(CNN)Rodney Robinson's mom grew up during segregation and wasn't able to graduate from high school due to poverty. Still, she taught him to value learning.
He teaches incarcerated kids to honor his mom who was denied education. Now, he's National Teacher of the Year.
He took it to heart, becoming a teacher in order to honor her.
Robinson, who teaches at Virgie Binford Education Center, a school inside the Richmond Juvenile Detention Center in Virginia, was just named the National Teacher of the Year by the Council of Chief State School Officers.
"He creates a positive school culture by empowering his students -- many of whom have experienced trauma -- to become civically minded social advocates who use their skills and voices to affect physical and policy changes at their school and in their communities," the council said in a statement.
The honoree is selected from 50 state teachers of the year from the states, plus the Department of Defense Education Activity, the District of Columbia, Puerto Rico, Northern Mariana Islands, Guam, the US Virgin Islands and American Samoa.
Robinson, 40, grew up in King William County in Virginia. He remembers sitting in the back of his mom's GED classes at his high school while waiting for a ride home from football practices.
His mom always wanted to become a teacher, but she never got the chance to. Sylvia Robinson grew up in rural Virginia, where "segregation and poverty stripped her of the opportunity to graduate high school and go to college," Robinson told CNN.
Instead, she ran her own day-care facility, where Robinson said she "taught lessons of equity and love."
After seeing his mom "transform" while pursuing her GED, Robinson decided to become a history and social studies teacher. He has been teaching for 19 years, and said his current students are no different from other high school students.
"They're typical students but, unfortunately, they have made mistakes and are now paying for those mistakes," said Robinson.
In 2015, Robinson moved to teaching at the juvenile detention center because he wanted to understand the school-to-prison pipeline, which refers to strict school policies that can push students from disadvantaged backgrounds to leave school and become incarcerated.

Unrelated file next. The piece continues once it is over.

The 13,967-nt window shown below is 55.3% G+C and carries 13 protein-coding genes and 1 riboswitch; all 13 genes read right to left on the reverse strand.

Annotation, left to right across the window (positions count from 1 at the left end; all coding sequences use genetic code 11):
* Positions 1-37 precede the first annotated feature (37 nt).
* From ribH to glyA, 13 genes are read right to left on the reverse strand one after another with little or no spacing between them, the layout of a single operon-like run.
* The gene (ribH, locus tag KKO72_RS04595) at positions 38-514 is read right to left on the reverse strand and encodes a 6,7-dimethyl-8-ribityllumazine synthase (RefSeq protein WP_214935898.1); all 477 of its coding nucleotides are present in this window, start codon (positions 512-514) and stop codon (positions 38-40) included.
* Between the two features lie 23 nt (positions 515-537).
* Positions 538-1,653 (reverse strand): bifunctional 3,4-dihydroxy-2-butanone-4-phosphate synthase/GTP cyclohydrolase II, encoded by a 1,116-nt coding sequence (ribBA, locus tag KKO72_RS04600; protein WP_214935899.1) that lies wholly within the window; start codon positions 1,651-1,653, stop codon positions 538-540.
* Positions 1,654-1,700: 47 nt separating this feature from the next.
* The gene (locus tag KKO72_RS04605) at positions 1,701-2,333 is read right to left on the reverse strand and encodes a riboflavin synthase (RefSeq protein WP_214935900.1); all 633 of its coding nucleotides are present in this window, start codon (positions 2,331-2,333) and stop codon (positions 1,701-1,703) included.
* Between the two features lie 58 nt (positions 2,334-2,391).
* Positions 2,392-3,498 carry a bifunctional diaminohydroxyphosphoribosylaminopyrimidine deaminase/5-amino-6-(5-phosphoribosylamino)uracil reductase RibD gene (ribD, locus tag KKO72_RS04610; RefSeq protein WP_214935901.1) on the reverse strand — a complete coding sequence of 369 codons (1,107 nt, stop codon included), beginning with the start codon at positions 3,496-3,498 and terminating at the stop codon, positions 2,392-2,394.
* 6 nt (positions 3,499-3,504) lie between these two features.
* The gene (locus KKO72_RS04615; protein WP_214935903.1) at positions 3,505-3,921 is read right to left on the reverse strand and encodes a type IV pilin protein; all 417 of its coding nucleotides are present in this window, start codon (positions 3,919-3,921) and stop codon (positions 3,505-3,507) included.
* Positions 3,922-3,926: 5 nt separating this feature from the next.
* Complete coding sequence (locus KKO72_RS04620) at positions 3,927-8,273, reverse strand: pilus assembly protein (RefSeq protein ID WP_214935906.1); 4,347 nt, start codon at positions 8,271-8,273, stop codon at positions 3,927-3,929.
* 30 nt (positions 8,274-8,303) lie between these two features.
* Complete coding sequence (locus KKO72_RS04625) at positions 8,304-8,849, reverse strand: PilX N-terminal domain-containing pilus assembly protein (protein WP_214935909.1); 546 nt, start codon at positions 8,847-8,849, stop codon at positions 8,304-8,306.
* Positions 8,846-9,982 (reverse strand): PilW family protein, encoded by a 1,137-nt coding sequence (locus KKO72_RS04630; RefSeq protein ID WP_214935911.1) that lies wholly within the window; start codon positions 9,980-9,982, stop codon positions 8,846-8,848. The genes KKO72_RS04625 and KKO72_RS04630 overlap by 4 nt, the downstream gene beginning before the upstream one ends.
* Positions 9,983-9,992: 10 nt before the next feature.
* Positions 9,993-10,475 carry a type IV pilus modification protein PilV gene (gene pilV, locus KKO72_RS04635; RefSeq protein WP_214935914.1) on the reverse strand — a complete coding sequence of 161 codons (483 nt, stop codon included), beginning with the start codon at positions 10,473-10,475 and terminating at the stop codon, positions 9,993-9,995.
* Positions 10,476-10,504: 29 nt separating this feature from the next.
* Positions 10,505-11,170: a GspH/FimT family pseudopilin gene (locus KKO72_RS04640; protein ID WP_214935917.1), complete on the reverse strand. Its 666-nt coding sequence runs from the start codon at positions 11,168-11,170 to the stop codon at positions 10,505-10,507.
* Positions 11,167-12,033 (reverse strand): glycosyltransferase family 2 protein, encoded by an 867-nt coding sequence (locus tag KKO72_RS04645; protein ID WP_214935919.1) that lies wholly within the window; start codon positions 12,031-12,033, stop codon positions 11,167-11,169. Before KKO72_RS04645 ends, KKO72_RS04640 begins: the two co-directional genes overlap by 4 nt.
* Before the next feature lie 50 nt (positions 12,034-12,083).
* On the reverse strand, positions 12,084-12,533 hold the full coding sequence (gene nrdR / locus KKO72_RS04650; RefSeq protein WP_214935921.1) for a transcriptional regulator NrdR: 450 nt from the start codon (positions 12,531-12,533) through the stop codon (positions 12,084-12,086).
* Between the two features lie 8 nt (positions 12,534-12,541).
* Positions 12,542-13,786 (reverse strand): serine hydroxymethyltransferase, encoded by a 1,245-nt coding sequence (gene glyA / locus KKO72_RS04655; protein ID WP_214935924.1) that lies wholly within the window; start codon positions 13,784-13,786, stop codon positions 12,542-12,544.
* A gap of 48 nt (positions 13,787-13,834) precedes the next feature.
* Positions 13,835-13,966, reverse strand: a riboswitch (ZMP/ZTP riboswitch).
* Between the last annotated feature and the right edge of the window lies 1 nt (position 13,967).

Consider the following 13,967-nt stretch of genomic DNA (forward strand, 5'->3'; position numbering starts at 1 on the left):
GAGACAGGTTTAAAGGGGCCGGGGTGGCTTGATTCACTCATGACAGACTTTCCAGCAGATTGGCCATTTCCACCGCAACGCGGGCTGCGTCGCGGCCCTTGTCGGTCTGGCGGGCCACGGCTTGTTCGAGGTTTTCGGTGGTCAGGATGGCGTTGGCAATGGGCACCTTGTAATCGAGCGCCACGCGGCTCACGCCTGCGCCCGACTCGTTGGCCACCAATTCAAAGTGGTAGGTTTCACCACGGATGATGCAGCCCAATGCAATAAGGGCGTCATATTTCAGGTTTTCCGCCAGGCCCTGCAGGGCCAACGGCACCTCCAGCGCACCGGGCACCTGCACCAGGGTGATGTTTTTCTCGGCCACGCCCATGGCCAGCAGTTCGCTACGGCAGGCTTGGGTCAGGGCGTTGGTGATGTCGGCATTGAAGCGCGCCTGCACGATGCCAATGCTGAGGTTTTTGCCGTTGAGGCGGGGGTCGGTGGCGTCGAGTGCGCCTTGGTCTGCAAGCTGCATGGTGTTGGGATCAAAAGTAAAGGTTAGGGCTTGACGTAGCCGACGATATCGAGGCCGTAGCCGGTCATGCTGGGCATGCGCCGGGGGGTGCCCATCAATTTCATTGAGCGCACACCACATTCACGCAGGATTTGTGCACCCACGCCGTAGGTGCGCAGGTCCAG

Many of the students at Virgie Binford come from impoverished backgrounds, live in high-crime areas and have had negative contact with schools and the judicial system, Principal Ta'Neisha Ford said. The educators' goal is to help these students fall back in love with school.
"(Robinson) allows students to really shine and he gives them the tools to succeed," Ford said.
The teacher said he hopes to instill hope and confidence in his students.
"(I want them to know that) you're important and you have a place in this world and you can achieve your goals," Robinson said. "Jail is only a temporary setback."
Robinson said he's honored to have won the teacher of the year title because it allows him to spread awareness of the work that he and his school are doing.
"It was a chance to tell my students' stories -- the story of them trying to do better," Robinson said.
He is working on programs to lower high school dropout rates because people without high school diplomas are more likely to end up in prison. The teacher also worked to expand the school's African-American history curriculum and boost student morale.
Robinson also wants people to understand "the importance of culturally competent educators and recruiting teachers who look like my students and represent them and my culture," because he believes all students benefit from diversity.